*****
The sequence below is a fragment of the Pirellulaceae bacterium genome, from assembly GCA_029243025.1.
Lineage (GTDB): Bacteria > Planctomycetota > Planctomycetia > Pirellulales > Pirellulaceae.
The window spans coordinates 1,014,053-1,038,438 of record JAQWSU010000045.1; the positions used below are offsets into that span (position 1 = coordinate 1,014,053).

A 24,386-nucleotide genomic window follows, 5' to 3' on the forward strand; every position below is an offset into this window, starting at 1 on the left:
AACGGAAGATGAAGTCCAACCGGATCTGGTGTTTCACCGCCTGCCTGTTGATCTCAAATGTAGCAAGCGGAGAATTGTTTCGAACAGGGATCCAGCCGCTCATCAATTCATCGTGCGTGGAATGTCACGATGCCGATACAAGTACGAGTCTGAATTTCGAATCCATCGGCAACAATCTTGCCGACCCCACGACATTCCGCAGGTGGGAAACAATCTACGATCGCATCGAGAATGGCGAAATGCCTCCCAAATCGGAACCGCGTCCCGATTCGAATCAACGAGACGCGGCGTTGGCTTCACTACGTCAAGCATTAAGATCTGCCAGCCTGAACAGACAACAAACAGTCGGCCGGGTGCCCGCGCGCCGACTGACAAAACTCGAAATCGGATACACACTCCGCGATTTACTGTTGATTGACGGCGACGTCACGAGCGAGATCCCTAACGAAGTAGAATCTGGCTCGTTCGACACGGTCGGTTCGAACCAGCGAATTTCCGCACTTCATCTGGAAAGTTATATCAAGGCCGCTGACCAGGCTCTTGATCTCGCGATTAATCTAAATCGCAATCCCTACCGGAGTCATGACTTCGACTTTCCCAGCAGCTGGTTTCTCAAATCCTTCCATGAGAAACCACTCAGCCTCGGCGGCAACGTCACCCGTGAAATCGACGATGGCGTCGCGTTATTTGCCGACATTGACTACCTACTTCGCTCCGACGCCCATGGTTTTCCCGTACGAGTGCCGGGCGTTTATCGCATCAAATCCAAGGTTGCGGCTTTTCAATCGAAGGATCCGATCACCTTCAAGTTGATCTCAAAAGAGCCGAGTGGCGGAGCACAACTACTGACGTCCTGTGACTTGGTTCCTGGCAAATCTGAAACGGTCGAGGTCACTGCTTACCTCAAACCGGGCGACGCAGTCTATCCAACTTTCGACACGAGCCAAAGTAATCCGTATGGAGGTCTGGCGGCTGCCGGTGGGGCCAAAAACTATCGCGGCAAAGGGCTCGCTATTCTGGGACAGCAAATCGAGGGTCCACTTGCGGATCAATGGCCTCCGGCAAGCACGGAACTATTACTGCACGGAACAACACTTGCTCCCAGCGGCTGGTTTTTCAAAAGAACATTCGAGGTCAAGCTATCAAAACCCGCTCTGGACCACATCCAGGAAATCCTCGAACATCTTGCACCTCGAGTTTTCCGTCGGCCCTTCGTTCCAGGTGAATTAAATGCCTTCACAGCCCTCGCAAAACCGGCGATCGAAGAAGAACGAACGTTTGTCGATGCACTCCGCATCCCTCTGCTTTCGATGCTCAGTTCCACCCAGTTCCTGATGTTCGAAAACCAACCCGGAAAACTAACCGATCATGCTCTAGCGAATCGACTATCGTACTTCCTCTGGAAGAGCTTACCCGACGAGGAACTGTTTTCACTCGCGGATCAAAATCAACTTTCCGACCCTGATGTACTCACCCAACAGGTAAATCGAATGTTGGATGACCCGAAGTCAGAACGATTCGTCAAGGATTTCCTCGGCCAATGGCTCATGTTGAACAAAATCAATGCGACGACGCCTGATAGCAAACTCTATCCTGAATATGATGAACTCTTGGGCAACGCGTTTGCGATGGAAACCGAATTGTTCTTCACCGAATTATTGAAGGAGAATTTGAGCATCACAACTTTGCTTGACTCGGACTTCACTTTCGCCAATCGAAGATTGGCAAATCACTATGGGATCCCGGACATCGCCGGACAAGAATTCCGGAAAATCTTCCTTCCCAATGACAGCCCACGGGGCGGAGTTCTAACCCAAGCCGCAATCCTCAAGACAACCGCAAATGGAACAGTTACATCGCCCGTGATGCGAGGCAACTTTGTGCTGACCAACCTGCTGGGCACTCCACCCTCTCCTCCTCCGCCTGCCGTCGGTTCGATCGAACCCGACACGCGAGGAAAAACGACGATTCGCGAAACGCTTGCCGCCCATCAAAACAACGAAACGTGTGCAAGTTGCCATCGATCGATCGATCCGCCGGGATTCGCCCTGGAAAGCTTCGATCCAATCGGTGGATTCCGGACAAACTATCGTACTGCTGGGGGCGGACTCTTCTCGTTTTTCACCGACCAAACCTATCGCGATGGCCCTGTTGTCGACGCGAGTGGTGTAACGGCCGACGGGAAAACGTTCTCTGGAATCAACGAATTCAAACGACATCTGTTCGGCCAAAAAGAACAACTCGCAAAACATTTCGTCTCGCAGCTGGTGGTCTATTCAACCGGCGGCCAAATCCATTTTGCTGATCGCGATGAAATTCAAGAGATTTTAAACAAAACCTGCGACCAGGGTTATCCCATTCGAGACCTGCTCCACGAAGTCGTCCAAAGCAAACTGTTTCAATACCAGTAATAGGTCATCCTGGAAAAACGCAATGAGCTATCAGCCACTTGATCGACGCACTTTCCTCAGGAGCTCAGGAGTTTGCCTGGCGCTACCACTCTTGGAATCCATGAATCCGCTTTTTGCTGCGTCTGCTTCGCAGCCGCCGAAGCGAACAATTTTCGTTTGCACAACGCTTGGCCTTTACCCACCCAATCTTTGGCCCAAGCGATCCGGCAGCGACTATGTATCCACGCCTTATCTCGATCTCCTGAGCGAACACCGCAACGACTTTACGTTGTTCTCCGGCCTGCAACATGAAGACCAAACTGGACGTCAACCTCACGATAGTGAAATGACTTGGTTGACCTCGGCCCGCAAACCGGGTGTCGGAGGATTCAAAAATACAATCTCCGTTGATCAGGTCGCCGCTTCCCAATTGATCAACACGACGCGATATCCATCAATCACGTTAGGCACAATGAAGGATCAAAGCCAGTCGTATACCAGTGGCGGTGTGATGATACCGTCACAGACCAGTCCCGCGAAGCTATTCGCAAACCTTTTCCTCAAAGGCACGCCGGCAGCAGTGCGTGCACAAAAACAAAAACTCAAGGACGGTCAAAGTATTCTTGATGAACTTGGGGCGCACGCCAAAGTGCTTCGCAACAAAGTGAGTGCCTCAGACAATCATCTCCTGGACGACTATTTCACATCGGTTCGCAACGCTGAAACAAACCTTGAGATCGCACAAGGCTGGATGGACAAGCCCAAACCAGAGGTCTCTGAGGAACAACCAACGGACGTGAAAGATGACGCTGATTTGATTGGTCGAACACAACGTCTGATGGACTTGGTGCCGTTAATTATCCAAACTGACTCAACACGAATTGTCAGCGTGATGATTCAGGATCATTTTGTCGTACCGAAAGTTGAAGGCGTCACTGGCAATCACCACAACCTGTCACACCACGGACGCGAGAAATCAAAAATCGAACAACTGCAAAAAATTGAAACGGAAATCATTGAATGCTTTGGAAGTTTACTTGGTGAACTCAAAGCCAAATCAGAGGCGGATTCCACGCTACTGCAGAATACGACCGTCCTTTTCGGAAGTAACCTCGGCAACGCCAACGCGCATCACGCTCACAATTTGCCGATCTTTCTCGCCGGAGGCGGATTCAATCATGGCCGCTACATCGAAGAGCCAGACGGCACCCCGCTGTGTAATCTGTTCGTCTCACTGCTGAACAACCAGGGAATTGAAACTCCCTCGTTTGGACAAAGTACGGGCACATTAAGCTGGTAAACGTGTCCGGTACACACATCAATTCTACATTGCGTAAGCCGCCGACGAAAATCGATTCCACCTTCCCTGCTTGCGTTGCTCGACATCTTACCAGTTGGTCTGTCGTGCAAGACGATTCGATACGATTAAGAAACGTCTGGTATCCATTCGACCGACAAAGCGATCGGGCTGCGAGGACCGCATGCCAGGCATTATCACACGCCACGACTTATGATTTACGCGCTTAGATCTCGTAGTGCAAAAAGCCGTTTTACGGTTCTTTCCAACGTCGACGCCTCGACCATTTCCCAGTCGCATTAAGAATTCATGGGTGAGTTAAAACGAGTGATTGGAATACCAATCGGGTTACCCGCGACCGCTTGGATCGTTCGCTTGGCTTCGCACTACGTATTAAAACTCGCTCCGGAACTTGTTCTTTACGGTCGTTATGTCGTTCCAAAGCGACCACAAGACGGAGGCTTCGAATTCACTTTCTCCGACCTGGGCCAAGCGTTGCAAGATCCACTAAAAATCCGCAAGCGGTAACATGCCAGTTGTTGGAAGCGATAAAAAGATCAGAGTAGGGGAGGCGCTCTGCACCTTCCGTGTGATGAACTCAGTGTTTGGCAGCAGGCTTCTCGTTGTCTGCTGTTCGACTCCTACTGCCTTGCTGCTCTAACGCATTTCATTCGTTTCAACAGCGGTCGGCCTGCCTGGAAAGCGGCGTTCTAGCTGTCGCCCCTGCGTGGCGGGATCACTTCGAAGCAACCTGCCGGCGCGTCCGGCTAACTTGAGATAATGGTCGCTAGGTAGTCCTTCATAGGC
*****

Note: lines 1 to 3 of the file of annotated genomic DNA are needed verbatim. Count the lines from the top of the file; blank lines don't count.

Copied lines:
The sequence below is a fragment of the Pirellulaceae bacterium genome, from assembly GCA_029243025.1.
Lineage (GTDB): Bacteria > Planctomycetota > Planctomycetia > Pirellulales > Pirellulaceae.
The window spans coordinates 1,014,053-1,038,438 of record JAQWSU010000045.1; the positions used below are offsets into that span (position 1 = coordinate 1,014,053).